Terrell brought the data vs. gut discussion to a very human level when she mentioned Angelina Jolie, who saw both her mother and aunt die at early ages from cancer. In her NY Times Op Ed piece she talks about the reality and her decision. But, her radical decision was not made in a vacuum. She did her research and gathered the data. She carries the “faulty” BRCA1 gene and found out she had an 87% risk of developing breast cancer. With this knowledge, she was able to make the difficult, but data-driven decision to have a preventative double mastectomy.

June 5, 2014 NCFATR Panel "Data vs. Gut"Brown cautioned about machine-to-machine decision making. “Computers don’t make you smarter.” That’s where gut comes in. Humans must have a symbiotic relationship with machines. But, Brown, who spent several years at IBM after his retirement from the Coast Guard, couldn’t resist bringing Watson into the conversation. Watson learns like an individual and can tell you how it got to an answer or outcome. That’s more than he says he can get out of his seventeen-year old when he has confronted him with “How’d you get to that (stupid) decision?”

So if Watson processes data more like a human than a computer and learns as it goes, what will the data vs. gut discussion be in 10 years?

Gail Bamford is an IDB guest blogger and senior marketing professional with over 25 years in information technology. She has been with SAS, the leader in advanced analytics software, since 2006 and supports business units focused on delivering analytic solutions to Defense, National Security, Higher Education and K-12.

Additional Resources:

Download white paper based on Data vs. Gut panel #1 – “How Analytics Improves Decision Making at the Department of Defense: Finding new ways to add value and insights to big data.”

Read Blog on Data vs. Gut panel #2 – “SAS – IDB Defense Panel Serves Up Advice for Analytics Students at Kelley School Business Analytics Summit 2014”

Read Blog on Data vs. Gut panel #3 – “Shining Light on Data in Austere Environments”

Big Data for National Security

A few weeks ago, during the Special Operations Forces Industry Conference, the Institute for Defense & Business in conjunction with SAS Institute sponsored a luncheon panel discussion about Analytics and the Future of SOF. They offered me the opportunity to partner with Ambassador (retired) David Litt and Major General (retired) Kevin Leonard, U.S. Army to discuss how analytics can be used as an enabler for SOF operations in austere areas like Africa.

We’ve all heard the hype about “Big Data.” But SO WHAT? It’s generally discussed in the context of marketing, with one of the favored examples being Target identifying which of their customers are pregnant through their buying habits so that they can then send them coupons for diapers. But if you are not trying to sell diapers, you have probably missed out on the conversation, since selling diapers is a far cry from national security.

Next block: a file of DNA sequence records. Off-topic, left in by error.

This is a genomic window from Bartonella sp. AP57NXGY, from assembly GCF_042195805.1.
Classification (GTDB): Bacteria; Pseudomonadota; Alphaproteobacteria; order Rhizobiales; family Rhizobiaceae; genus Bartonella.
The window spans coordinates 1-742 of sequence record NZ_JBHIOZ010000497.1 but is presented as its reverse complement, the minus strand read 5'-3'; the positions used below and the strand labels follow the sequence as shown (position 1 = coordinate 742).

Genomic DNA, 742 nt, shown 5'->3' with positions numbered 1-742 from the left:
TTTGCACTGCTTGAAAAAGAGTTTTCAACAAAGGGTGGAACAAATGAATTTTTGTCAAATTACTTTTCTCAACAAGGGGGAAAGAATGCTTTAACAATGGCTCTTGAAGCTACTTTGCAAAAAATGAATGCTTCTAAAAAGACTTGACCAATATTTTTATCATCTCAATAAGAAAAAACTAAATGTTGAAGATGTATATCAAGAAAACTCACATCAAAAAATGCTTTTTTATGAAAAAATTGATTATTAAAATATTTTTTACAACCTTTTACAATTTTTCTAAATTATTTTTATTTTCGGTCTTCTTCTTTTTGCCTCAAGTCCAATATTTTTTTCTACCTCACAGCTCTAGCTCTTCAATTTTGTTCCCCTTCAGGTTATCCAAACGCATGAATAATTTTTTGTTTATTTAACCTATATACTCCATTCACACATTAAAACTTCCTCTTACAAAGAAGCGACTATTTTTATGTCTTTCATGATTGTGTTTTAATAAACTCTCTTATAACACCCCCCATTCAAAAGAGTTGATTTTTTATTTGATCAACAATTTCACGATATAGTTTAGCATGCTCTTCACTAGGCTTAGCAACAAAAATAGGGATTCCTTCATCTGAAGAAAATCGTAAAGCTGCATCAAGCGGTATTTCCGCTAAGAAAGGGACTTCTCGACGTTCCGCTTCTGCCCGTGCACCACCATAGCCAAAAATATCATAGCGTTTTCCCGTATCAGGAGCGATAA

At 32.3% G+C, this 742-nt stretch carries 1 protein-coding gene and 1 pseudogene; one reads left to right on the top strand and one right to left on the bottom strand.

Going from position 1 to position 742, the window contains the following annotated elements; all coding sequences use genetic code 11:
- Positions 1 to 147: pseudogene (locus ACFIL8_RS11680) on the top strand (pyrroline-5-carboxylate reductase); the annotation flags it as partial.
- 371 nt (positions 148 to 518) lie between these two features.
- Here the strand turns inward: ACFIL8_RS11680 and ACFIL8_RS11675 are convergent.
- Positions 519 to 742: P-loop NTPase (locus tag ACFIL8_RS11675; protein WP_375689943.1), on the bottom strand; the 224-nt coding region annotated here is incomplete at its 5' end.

So instead of discussing “big data,” why don’t we discuss “Predictive Battlespace Awareness” or “Intelligence Preparation of the Operational Space”? These are two topics that are highly relevant to National Security. Funnily enough, both of these discussions lead us right back to big data, analytics, and the subject of last week’s conference, how can analytics be an enabler for SOF in the future.

Predictive Battlespace Awareness is the concept that you can develop a situational awareness picture so rich it enables you to anticipate what will happen so that you can develop course of action to thwart your adversary before they can act. A recent blog on my website discusses agribusiness in Africa as a sample use case. Achieving situational awareness is one element of the decision cycle: Observe, Orient, Decide, Act, also known as the OODA-loop.

For years, in all industries, the defense community not withstanding, we’ve been making huge investments into sensor technology to enable the observation phase of our OODA loop. And now we find ourselves overwhelmed with that very same data. We are no longer looking for a needle in a haystack, we are looking for a specific needle in a needlestack, and, as one might expect, it’s pretty painful.

Analytics technologies allow us to explore that data in a way that empowers us to advance our decision cycle through the orientation and decision phases. This means we can act more quickly when opportunities present themselves, respond more rapidly to thwart our adversaries, and anticipate where problems might develop so we can put remedial measures in place ahead of time.

Further, big data analytics capabilities can act as an enabler to collaboration. In an age of complexity, the next operation may require cooperation across multiple nations, non-governmental organizations, and both civilian and military authorities. Big data can facilitate this, even despite the fact that each organization runs on their own siloed system and processes.

In each of these cases, Special Forces will be able to leverage huge amounts of data to develop an intelligence picture of their operating space, collaborate with a coalition of any size and shape, and build the network they need to manage the complexity that is a part of normal operations.

This essentially recaps the discussion between David, Kevin at the discussion panel. Once again, I’d like to thank SAS and the IDB for the opportunity to share ideas. Big data may have us swimming in the ocean, but analytics capabilities offer a huge return on investment, not just for people looking to sell diapers, but for those of you who work in the national security community—in fact, the return on investment from a national security perspective is infinite!

Lt Col Tammy Schwartz, USAF (Ret.)Lt Col Tammy Schwartz, USAF (Ret.) is an IDB guest blogger and recognized innovator with more than 20 years of national security experience. Schwartz is a former Chief Technology Officer for Air Force Enterprise Networking and is currently a Consultant for SAS and the Owner of Llamrai Enterprises. You can read more from Schwartz on her blog.